Windham buys 10.3-acre parcel to help alleviate traffic snarl

By John Balentine | 0 comments

To alleviate traffic woes in North Windham, the Windham Town Council voted last week to purchase 10.3 acres in North Windham for $455,500.

The land, situated at the intersection of Anglers Road and Route 302, will primarily allow for the reconstruction of what town planners have long considered a dangerous intersection.

“This project is multi-purposed. It’ll provide access to fix the intersection, and the secondary benefit is economic development,” said Tom Bartell, Windham’s economic development director, who approached the owner of the property, Windham resident Tony Vance, four months ago.

With last week’s go-ahead from the council, Bartell said the town was scheduled to close on the property Wednesday. Vance, who bought the property in chunks over the past five years, attended the council meeting last week.

“We were going to do something, but when the market tanked like it did, we backed off on that,” Vance said.

Vance said “this is good for the town” because it’ll give the town access to Chaffin Pond, which borders the rear of the 10-acre parcel, and allow for a realignment of Anglers Road. “I’ve heard horror stories, people running red lights, accidents,” Vance said.

Windham Police Lt. David DeGruchy said the intersection is a hazard and that an accident, especially west of the intersection, can cause traffic headaches that reverberate along the length of Route 302.

“It’s awkward as all get-out. With that (Anglers Road) offset, it’s obviously not set up for safety, especially with two lanes pinching off into one. That can cause a lot of road rage, so any updates can only help the situation up there,” Degruchy said.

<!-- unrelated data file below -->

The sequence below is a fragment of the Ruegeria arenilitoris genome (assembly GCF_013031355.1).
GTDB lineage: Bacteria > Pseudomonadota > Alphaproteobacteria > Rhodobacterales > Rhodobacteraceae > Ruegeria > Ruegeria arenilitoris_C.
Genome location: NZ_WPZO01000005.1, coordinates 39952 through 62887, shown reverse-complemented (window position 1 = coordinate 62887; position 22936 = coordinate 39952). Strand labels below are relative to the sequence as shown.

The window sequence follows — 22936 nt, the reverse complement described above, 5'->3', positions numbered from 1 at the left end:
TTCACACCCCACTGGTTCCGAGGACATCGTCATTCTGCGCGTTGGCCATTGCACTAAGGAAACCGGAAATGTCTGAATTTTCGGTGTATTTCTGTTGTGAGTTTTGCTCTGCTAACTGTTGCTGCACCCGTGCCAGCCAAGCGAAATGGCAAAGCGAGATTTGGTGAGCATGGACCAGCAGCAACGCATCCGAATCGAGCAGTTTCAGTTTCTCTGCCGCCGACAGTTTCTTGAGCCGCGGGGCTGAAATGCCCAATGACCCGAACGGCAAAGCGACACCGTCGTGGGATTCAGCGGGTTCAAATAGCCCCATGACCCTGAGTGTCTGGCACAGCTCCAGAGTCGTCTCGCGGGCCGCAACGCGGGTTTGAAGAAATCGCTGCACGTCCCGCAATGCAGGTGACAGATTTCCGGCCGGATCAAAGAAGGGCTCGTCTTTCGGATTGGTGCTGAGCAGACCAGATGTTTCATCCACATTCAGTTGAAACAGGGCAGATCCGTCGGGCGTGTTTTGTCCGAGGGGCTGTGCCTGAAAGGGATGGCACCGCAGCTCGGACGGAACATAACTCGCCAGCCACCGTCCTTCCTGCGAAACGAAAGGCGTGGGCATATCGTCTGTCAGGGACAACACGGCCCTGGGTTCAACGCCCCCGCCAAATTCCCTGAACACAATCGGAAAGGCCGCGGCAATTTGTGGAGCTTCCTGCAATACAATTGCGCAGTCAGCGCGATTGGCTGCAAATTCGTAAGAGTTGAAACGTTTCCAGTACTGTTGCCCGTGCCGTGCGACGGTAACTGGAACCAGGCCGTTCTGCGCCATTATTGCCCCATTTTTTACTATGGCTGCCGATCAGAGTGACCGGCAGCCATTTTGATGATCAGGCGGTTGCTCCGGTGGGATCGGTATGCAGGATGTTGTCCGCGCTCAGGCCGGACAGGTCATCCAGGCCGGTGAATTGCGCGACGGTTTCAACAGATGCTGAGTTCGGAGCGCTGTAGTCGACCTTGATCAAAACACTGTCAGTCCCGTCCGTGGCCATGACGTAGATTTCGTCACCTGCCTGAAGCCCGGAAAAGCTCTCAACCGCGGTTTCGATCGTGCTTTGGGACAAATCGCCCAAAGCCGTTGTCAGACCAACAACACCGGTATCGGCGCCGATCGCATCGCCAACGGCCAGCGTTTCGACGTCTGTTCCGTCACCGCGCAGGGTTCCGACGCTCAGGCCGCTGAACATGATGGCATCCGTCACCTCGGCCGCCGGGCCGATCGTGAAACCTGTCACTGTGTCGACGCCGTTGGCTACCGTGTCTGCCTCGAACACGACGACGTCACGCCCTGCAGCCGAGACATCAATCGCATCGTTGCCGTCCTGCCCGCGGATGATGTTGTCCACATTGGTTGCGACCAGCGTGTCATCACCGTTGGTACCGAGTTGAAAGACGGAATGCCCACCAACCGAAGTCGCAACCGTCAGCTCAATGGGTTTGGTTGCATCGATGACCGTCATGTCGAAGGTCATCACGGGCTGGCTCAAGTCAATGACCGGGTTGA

The plan, according to Bartell, is to work with the Maine Department of Transportation to rebuild the intersection so Anglers Road intersects with Route 302 directly across from where Whites Bridge Road enters Route 302. Bartell said having a cross-shaped intersection will allow for shorter wait times for Route 302 traffic, thereby allowing for better traffic flow through busy North Windham especially during peak summer use.

At last week’s Town Council meeting, where the measure passed 5-1 (Donna Chapman opposed), several councilors requested Bartell speak with the Department of Transportation about extending the two-lane section of Route 302 further north to mitigate the bottleneck in front of Allied Real Estate. Bartell said the state’s preliminary redesign allows for a turning lane at Anglers Road and extends the two lanes to an area closer to Seacoast Fun Park.

Once the intersection is reconstructed, the town hopes to sell off remaining lots to commercial interests. In this manner, Bartell said the town would recoup some of the $455,000 it has spent on the land. If land values go up, any excess revenue from the sale of the parcels “would be used for further economic development,” Bartell said.

Bartell said the town used money from two tax increment financing districts – $273,300 from the Pipeline Development fund and $182,200 from the Windham Development District North fund – to purchase the 10.3- acre parcel from Vance. The purchase price was determined by the assessed value of the property as set by the tax assessor, which Bartell said was $20,000 less than the current appraised value.

The price tag and fact that Vance wasn’t able to sell off lots at the site worried Councilor Chapman, who voted against the purchase.

“That property has been up for sale for a very long time, and that concerns me. It concerns me that we’re going to take TIF funding and purchase that to try to realign the roads, which in my opinion won’t help our bottleneck.”

Bartell admitted there is risk inherent in the project, but even if the town is unable to sell off the property, the benefit to traffic flow is worth the risk.

“We really do believe that once this roadway and the right-of-way is put in that we will be able to come up with parcels that are valued at least equal to the cost of the mortgage. That is our intention. That’s our hope,” Bartell said.

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